SAN DIEGO — A Hall of Fame cycle that seems poised to bring good news for one former Cardinal and Cooperstown hopeful in Scott Rolen has presented some bad news for another, if you read between the glaring lines.
Cardinals Hall of Famer Mark McGwire was not in the eight-candidate pool considered by the inaugural Contemporary Baseball Era Players Committee before Sunday night's announcement of Fred McGriff as a unanimous selection, but the performance-enhancing message sent by that group was heard loud and clear.
McGriff, a five-time All-Star and six-time top-10 MVP finisher whose Cooperstown case gained popularity among those who wanted to see him rewarded for playing clean in a steroid-tainted era, was selected by 16 of 16 committee members. This comes after the 59-year-old never received more than 39.8% of the vote during his time on the Baseball Writers’ Association of America ballot.
Meanwhile two PED-tainted titans of the game failed to score even four votes from the committee.
Don Mattingly, Curt Schilling, who is controversial for other reasons, and Dale Murphy all received more votes from the committee than the controversial Barry Bonds and Roger Clemens.
This committee was harsher on PED types than baseball writers, who have trended toward becoming more forgiving year by year, vote by vote.
All-time home run leader Bonds got as high as 66% before he fell off the BBWAA ballot. Seven-time Cy Young Award winner Clemens got as high as 65.2% on the BBWAA ballot. McGwire never got higher than 23.7% during his 10 years on the writers’ ballot, and he had dropped to 12.3% by the end of his time there, declining even after his admission of steroid use.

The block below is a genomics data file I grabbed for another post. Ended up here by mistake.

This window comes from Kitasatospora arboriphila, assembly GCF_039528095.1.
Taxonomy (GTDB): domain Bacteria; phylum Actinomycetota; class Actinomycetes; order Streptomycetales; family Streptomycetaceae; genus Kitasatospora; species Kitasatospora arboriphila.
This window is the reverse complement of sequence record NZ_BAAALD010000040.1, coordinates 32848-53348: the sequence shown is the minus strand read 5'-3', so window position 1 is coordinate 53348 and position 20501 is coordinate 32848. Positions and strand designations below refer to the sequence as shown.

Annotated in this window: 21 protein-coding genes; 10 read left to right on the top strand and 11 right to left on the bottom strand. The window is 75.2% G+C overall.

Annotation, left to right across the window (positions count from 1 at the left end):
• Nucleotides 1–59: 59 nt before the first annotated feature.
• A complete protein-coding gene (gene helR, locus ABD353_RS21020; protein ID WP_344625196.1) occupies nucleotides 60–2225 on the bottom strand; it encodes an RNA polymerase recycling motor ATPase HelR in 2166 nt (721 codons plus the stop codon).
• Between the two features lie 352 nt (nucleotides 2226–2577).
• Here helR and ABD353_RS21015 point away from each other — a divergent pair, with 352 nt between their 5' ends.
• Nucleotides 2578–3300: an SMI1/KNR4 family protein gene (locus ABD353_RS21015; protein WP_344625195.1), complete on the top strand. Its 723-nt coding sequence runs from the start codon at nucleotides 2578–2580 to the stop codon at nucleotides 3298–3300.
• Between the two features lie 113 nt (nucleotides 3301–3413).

When McGwire appeared on the 2017 Today’s Game Era Committee ballot, he received fewer than five votes. His case has not been examined by a committee since, and his omission from this year's group of candidates was another bad sign for those pulling for Big Mac.
McGwire, unlike some other users, came clean about not playing clean. The 12-time All-Star, World Series winner (1989), rookie of the year winner and three-time Silver Slugger still ranks 11th in all-time home runs (583). He has been welcomed back to baseball in various roles. He is a Cardinals Hall of Famer, and always will be beloved by most Cards fans.
McGwire said himself back in 2012 that he has to deal with never making into into the Hall of Fame, but there have been moments in recent years that made it fair to wonder if the tide could be shifting. It's no longer up to the writers to decide. With the message delivered to Bonds and Clemens this week, it's clear that if it ever happens — and there is a very good chance it never does — it's going to take a long, long time.©2022 STLtoday.com. Distributed by Tribune Content Agency, LLC.